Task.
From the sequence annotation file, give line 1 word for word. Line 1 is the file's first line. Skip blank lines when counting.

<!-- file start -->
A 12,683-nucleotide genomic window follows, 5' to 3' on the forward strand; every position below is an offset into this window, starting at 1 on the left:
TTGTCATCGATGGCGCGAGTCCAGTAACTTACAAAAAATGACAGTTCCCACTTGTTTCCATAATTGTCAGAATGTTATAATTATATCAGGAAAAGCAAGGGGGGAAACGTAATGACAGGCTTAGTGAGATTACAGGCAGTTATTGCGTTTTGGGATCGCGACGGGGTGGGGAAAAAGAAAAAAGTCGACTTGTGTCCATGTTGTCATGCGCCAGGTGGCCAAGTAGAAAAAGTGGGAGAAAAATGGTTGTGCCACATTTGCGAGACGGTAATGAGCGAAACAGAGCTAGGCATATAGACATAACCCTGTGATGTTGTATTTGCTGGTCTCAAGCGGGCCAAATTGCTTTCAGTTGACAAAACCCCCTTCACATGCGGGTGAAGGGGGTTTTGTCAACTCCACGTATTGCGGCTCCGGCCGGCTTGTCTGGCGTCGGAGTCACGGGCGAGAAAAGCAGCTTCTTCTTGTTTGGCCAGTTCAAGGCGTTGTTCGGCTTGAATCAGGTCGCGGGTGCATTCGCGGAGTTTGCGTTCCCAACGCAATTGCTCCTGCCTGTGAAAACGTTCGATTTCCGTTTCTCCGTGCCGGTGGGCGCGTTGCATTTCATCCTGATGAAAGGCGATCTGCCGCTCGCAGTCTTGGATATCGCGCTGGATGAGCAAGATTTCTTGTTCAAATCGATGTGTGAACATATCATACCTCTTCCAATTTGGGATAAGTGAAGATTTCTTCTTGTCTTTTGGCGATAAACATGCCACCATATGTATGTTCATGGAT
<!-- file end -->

A 12,683-nucleotide genomic window follows, 5' to 3' on the forward strand; every position below is an offset into this window, starting at 1 on the left: